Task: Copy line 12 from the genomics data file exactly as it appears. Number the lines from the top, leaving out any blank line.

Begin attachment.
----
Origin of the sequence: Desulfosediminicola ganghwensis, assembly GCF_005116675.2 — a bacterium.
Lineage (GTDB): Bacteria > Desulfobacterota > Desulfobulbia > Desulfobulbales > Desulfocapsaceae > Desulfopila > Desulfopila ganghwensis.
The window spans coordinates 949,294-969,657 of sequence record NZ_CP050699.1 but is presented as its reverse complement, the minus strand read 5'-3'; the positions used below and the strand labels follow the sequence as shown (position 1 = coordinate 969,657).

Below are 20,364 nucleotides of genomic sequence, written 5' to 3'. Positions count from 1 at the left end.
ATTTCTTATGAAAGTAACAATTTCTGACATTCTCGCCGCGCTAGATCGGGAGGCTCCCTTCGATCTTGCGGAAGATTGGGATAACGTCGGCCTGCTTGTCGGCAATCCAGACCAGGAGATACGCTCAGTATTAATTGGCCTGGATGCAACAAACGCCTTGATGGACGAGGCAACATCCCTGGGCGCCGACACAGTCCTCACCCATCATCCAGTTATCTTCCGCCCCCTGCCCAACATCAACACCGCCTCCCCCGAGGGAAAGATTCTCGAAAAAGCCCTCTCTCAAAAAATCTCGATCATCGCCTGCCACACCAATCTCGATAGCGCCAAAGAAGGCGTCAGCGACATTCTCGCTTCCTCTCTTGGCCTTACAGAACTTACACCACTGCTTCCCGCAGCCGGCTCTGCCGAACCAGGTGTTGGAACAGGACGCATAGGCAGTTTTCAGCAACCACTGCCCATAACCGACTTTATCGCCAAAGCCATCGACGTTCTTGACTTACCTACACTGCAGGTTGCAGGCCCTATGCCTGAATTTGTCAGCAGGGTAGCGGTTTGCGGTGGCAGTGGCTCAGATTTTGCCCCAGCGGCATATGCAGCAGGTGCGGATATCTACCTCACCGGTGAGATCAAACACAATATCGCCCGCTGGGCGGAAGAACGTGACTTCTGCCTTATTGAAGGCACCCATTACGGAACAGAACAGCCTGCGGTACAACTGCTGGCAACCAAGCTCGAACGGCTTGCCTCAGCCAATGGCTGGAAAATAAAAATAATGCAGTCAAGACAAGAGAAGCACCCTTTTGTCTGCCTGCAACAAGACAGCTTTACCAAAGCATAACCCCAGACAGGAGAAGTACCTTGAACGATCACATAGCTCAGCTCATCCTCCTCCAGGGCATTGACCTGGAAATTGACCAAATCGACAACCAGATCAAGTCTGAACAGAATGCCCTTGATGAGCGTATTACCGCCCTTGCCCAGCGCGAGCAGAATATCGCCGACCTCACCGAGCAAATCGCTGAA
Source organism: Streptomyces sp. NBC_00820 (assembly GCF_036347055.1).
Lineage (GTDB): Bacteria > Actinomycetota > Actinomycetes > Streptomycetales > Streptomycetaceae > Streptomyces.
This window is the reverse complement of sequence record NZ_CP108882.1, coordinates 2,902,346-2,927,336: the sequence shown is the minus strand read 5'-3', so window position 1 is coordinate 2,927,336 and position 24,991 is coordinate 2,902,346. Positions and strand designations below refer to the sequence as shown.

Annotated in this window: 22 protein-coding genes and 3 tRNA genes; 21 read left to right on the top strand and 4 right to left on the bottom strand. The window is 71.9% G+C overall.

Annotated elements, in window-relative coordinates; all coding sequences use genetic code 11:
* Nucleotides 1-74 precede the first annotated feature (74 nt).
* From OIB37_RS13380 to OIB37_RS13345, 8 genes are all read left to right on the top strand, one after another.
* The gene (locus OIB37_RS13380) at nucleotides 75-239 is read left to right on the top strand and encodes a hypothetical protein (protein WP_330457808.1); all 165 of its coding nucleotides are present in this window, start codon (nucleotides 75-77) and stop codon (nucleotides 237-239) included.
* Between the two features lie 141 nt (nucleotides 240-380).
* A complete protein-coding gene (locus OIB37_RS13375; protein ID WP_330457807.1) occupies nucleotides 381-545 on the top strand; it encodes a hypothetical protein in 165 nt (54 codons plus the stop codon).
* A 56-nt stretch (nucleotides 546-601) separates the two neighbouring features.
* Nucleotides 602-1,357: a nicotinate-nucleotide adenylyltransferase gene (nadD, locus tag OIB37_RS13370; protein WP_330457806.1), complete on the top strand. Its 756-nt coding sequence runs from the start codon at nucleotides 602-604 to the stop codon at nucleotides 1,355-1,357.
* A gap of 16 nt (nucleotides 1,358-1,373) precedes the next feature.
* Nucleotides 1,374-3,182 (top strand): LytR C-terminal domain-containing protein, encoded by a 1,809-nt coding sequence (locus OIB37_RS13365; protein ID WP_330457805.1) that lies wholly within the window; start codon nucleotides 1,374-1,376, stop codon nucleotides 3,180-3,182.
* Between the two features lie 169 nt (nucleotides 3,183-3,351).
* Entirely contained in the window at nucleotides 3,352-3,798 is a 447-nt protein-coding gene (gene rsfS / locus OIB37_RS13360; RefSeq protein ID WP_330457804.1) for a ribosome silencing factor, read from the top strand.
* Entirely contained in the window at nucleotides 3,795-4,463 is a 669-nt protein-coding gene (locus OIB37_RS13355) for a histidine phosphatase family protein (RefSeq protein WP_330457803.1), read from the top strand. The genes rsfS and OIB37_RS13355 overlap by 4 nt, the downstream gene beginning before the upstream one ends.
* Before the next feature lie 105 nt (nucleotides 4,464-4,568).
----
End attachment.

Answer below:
* From OIB37_RS13380 to OIB37_RS13345, 8 genes are all read left to right on the top strand, one after another.